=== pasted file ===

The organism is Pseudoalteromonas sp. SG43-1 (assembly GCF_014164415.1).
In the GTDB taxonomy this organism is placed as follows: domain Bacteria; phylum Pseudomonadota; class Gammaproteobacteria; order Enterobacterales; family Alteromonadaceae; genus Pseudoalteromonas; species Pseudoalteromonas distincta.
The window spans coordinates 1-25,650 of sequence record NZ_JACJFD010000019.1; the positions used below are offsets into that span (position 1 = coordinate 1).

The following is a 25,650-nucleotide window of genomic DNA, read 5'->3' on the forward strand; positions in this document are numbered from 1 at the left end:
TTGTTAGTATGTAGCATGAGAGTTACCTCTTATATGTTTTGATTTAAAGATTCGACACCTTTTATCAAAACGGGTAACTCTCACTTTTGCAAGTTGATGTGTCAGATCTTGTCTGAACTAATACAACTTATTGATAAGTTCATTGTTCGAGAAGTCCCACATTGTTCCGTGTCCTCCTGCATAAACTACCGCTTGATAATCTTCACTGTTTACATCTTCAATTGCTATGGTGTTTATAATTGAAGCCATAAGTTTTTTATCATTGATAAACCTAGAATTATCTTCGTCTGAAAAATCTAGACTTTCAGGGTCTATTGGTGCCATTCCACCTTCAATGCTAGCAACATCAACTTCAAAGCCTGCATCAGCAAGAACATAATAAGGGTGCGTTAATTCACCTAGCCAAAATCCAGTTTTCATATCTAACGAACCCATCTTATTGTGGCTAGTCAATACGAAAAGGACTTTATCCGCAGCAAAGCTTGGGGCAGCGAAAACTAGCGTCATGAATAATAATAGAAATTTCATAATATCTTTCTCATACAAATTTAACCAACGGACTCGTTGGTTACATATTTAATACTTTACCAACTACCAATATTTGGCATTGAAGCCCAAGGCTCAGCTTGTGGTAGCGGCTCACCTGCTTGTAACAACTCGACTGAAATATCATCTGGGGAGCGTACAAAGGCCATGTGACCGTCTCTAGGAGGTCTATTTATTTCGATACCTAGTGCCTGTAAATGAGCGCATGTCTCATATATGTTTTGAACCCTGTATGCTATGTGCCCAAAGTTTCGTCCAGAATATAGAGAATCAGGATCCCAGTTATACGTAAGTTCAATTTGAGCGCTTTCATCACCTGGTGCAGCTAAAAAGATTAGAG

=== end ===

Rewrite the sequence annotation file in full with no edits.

The organism is Pseudoalteromonas sp. SG43-1 (assembly GCF_014164415.1).
In the GTDB taxonomy this organism is placed as follows: domain Bacteria; phylum Pseudomonadota; class Gammaproteobacteria; order Enterobacterales; family Alteromonadaceae; genus Pseudoalteromonas; species Pseudoalteromonas distincta.
The window spans coordinates 1-25,650 of sequence record NZ_JACJFD010000019.1; the positions used below are offsets into that span (position 1 = coordinate 1).

The following is a 25,650-nucleotide window of genomic DNA, read 5'->3' on the forward strand; positions in this document are numbered from 1 at the left end:
TTGTTAGTATGTAGCATGAGAGTTACCTCTTATATGTTTTGATTTAAAGATTCGACACCTTTTATCAAAACGGGTAACTCTCACTTTTGCAAGTTGATGTGTCAGATCTTGTCTGAACTAATACAACTTATTGATAAGTTCATTGTTCGAGAAGTCCCACATTGTTCCGTGTCCTCCTGCATAAACTACCGCTTGATAATCTTCACTGTTTACATCTTCAATTGCTATGGTGTTTATAATTGAAGCCATAAGTTTTTTATCATTGATAAACCTAGAATTATCTTCGTCTGAAAAATCTAGACTTTCAGGGTCTATTGGTGCCATTCCACCTTCAATGCTAGCAACATCAACTTCAAAGCCTGCATCAGCAAGAACATAATAAGGGTGCGTTAATTCACCTAGCCAAAATCCAGTTTTCATATCTAACGAACCCATCTTATTGTGGCTAGTCAATACGAAAAGGACTTTATCCGCAGCAAAGCTTGGGGCAGCGAAAACTAGCGTCATGAATAATAATAGAAATTTCATAATATCTTTCTCATACAAATTTAACCAACGGACTCGTTGGTTACATATTTAATACTTTACCAACTACCAATATTTGGCATTGAAGCCCAAGGCTCAGCTTGTGGTAGCGGCTCACCTGCTTGTAACAACTCGACTGAAATATCATCTGGGGAGCGTACAAAGGCCATGTGACCGTCTCTAGGAGGTCTATTTATTTCGATACCTAGTGCCTGTAAATGAGCGCATGTCTCATATATGTTTTGAACCCTGTATGCTATGTGCCCAAAGTTTCGTCCAGAATATAGAGAATCAGGATCCCAGTTATACGTAAGTTCAATTTGAGCGCTTTCATCACCTGGTGCAGCTAAAAAGATTAGAG